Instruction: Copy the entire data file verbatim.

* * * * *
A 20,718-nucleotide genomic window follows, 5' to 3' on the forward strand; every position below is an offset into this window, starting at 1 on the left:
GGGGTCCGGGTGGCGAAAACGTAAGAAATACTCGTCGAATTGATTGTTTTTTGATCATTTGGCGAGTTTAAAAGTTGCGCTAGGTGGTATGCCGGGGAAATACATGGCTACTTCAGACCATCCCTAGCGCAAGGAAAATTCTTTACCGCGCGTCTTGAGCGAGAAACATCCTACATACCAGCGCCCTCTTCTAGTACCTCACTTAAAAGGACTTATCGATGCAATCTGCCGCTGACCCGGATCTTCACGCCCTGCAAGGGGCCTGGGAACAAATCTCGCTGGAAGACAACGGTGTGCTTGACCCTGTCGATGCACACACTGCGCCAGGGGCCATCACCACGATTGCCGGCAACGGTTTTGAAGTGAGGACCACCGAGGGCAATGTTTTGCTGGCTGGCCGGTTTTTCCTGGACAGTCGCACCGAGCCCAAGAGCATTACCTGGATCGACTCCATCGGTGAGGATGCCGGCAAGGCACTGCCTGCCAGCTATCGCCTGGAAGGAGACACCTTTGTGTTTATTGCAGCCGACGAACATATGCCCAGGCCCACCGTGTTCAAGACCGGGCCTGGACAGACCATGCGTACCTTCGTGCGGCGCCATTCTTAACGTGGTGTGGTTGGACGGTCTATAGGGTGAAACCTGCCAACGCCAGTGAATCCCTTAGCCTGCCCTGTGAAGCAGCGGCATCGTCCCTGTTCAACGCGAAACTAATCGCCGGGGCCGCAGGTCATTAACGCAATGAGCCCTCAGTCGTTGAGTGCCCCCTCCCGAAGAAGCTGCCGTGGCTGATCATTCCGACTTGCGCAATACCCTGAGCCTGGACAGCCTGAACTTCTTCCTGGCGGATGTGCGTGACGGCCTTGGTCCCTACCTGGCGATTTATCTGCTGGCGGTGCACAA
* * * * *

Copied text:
A 20,718-nucleotide genomic window follows, 5' to 3' on the forward strand; every position below is an offset into this window, starting at 1 on the left:
GGGGTCCGGGTGGCGAAAACGTAAGAAATACTCGTCGAATTGATTGTTTTTTGATCATTTGGCGAGTTTAAAAGTTGCGCTAGGTGGTATGCCGGGGAAATACATGGCTACTTCAGACCATCCCTAGCGCAAGGAAAATTCTTTACCGCGCGTCTTGAGCGAGAAACATCCTACATACCAGCGCCCTCTTCTAGTACCTCACTTAAAAGGACTTATCGATGCAATCTGCCGCTGACCCGGATCTTCACGCCCTGCAAGGGGCCTGGGAACAAATCTCGCTGGAAGACAACGGTGTGCTTGACCCTGTCGATGCACACACTGCGCCAGGGGCCATCACCACGATTGCCGGCAACGGTTTTGAAGTGAGGACCACCGAGGGCAATGTTTTGCTGGCTGGCCGGTTTTTCCTGGACAGTCGCACCGAGCCCAAGAGCATTACCTGGATCGACTCCATCGGTGAGGATGCCGGCAAGGCACTGCCTGCCAGCTATCGCCTGGAAGGAGACACCTTTGTGTTTATTGCAGCCGACGAACATATGCCCAGGCCCACCGTGTTCAAGACCGGGCCTGGACAGACCATGCGTACCTTCGTGCGGCGCCATTCTTAACGTGGTGTGGTTGGACGGTCTATAGGGTGAAACCTGCCAACGCCAGTGAATCCCTTAGCCTGCCCTGTGAAGCAGCGGCATCGTCCCTGTTCAACGCGAAACTAATCGCCGGGGCCGCAGGTCATTAACGCAATGAGCCCTCAGTCGTTGAGTGCCCCCTCCCGAAGAAGCTGCCGTGGCTGATCATTCCGACTTGCGCAATACCCTGAGCCTGGACAGCCTGAACTTCTTCCTGGCGGATGTGCGTGACGGCCTTGGTCCCTACCTGGCGATTTATCTGCTGGCGGTGCACAA